Under Indian prime minister Narendra Modi, India has at long last started to give due importance to the Nordic countries that are always eager to collaborate with liberal, democratic nations.
The Prime Minister of Sweden, Stefan Lofven on March 5 emphatically said India and the European Union that Sweden is part of, are democratic superpowers. Lofven was attending a virtual summit with India’s Prime Minister Narendra Modi. His comment came at a time when a Washington based NGO Freedom House had downgraded India from free to partly free giving the world’s largest democracy a score of 67 out of 100. It pointed out the erosion of civil rights in the country as the main reason for the downgrade.
Ironically, the only three countries to get full marks in the report were all Nordic including Sweden. As such, Lofven’s comments were a ringing endorsement of India’s strength as a free and democratic nation.
"From our bilateral cooperation to multilateral regional affairs, India and the European Union are democratic superpowers,” he said. “As we join forces, to build back more inclusive societies, it is more important than ever to reaffirm our shared values and mutual commitment to democracy, rule of law, gender equality, human rights and fundamental rights."
The meeting between the two leaders lasted nearly an hour where a number of wide ranging issues were discussed including the current turmoil at Myanmar, global terrorism, Sweden’s decision to join the International Solar Alliance which is steered by India and the prospect of revival of NSA level talks between the two nations.
The Nordic countries, which also include, Denmark, Finland, Norway and Iceland, are renowned as the most developed set of nations in the world with very high degree of civil liberties and social security for its citizens. With their large state spending on education and research and development, they are also leaders in innovation and technology.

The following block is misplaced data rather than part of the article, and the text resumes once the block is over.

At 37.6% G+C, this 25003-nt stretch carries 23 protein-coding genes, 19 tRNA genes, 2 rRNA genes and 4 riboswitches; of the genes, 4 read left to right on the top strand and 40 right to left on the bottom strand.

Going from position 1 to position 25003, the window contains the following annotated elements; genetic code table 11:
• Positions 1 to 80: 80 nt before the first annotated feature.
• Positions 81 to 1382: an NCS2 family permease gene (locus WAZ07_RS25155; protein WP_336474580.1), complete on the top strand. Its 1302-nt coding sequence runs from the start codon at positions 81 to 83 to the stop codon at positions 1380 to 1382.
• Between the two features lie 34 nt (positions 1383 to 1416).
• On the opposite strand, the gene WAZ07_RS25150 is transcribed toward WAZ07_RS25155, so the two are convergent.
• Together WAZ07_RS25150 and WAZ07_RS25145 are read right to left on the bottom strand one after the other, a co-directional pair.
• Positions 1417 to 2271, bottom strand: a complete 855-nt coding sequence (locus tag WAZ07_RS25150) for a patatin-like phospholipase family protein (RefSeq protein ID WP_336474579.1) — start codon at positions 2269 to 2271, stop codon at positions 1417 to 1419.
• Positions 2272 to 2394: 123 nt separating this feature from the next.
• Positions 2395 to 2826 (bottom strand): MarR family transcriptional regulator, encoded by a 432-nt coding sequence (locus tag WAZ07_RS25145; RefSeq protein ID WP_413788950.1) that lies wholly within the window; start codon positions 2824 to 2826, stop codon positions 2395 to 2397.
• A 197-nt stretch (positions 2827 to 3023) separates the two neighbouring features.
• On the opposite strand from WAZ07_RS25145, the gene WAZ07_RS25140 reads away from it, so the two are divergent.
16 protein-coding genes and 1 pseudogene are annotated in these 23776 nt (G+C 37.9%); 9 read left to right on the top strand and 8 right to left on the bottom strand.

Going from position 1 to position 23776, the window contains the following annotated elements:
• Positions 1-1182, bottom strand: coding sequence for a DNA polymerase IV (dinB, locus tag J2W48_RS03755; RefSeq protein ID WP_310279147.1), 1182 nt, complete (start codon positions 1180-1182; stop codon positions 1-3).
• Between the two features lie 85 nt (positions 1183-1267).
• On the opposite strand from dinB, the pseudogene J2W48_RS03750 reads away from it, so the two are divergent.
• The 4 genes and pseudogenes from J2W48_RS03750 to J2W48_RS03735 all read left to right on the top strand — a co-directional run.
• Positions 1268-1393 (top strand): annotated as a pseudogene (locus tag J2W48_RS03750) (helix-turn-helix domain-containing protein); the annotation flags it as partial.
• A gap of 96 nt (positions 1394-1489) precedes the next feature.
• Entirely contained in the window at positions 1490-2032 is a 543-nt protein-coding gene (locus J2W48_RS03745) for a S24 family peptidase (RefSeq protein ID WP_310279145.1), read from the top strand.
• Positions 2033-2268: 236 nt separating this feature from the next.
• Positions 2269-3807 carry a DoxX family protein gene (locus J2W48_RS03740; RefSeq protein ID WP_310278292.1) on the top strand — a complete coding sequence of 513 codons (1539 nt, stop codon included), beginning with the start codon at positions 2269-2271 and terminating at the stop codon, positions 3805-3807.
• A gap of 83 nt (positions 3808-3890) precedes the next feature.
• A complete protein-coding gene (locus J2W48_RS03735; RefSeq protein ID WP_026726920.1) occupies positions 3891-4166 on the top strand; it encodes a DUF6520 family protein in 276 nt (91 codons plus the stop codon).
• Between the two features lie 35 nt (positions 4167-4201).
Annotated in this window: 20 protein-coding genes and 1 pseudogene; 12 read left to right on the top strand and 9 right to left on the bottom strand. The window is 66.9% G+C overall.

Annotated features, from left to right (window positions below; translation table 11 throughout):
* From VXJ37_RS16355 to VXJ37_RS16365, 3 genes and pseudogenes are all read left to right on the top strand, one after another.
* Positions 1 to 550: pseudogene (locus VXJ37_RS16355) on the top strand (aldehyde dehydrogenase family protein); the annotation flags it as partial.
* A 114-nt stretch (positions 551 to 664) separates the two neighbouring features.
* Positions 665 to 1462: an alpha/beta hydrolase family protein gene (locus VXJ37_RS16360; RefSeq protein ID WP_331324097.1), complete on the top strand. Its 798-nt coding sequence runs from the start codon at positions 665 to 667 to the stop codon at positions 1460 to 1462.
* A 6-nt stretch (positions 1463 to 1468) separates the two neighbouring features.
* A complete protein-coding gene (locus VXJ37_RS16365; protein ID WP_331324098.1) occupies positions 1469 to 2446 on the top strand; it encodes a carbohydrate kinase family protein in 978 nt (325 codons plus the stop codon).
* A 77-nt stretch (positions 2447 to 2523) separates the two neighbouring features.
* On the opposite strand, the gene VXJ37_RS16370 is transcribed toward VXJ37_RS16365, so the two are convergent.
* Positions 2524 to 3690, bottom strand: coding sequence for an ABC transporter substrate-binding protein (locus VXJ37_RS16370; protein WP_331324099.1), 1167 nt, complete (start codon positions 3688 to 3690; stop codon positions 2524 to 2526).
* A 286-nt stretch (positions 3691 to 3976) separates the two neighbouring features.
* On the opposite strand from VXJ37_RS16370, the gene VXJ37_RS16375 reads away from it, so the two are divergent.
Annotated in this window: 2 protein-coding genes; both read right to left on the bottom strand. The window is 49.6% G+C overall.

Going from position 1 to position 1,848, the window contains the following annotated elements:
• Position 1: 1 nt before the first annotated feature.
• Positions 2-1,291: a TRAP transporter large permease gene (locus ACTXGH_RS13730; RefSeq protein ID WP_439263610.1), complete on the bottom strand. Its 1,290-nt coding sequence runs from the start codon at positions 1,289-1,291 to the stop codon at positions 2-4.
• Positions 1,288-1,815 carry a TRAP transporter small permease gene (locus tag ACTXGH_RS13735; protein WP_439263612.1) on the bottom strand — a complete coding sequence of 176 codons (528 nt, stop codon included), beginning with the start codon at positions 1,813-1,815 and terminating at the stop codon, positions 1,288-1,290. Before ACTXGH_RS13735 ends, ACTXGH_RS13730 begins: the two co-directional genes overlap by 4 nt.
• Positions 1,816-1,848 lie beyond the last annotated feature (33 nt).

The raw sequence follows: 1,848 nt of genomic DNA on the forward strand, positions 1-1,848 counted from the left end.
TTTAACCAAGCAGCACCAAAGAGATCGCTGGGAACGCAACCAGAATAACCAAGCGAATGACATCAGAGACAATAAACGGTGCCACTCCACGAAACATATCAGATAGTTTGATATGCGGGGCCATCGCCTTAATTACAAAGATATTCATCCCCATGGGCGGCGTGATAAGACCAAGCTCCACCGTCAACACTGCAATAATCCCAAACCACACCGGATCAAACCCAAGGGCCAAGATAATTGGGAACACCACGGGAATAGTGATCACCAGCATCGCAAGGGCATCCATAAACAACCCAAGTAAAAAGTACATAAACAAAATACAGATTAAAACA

Even though the European Union is India’s biggest trading partner as a block, India has generally neglected its ties with the nordic countries focussing more on traditional bigger continental European nations like France, Germany, Netherlands and Italy. Under Modi’s leadership this has started to change. The meeting with Lofven was the second virtual summit with a nordic country in close succession following the one with Denmark in September last year.
It is not a coincidence. In April 2018, Modi made his maiden trip to Sweden, which was also the first visit by an Indian prime minister to the country in three decades, that set the foundation for stronger ties between India and the northern most countries of Europe. At that time, the first India-Nordic summit was also held which saw Modi interacting with the prime ministers of all five countries in Stockholm on a single platform. This was two years after Lofven had made his own maiden trip to India to participate in the Make in India week in February 2016.
India has a bilateral trade of just over $ 5 billion with the region, which pales in comparison to China’s over $ 50 billion. The scope for greater bonding is substantial. The region’s mindset for innovation and knack for solving complex infrastructural problems and India’s huge talent pool have emerged as the areas of potential greater synergies.
“The unique strengths of India and the Nordic countries offer immense opportunities for trade and investment diversification and mutually beneficial collaboration,” a joint statement after the Nordic Summit of 2018 had said. “The Nordic approach to innovation systems, characterised by a strong collaboration between public sector, private sector and academia, was discussed, and synergies were identified with India’s rich pool of talent and skills.”
Already the Indian diaspora in the region is growing with around 100,000 settled permanently. Sweden alone accounts for nearly a third of them as India has become a leading country of temporary labour supply to Sweden’s high-tech sectors. In 2017, Sweden issued the highest number of residence and work permits to Indians at 9,483 followed by Thailand at 2,226. Applicants from China got only 1,406.
"I see many areas of cooperation (with India). First is innovation. There is great potential for cooperation in this field. Stockholm is now one of the cleanest capitals in the world from being a heavily polluted one 100 years ago,” Lofven had said in Mumbai during his 2016 visit. "The world's eyes are now on India. They used to be on China earlier, but they are now on India."
India’s long history of democratic values, liberalism and stable policy regime are facets that find good resonance in the Nordic region. Its potential for growth as an economy at the same time provides the key ingrediant any investor looks for. As the pandemic recedes into the background, India’s Nordic sojourn is a story waiting to play out in the right earnest.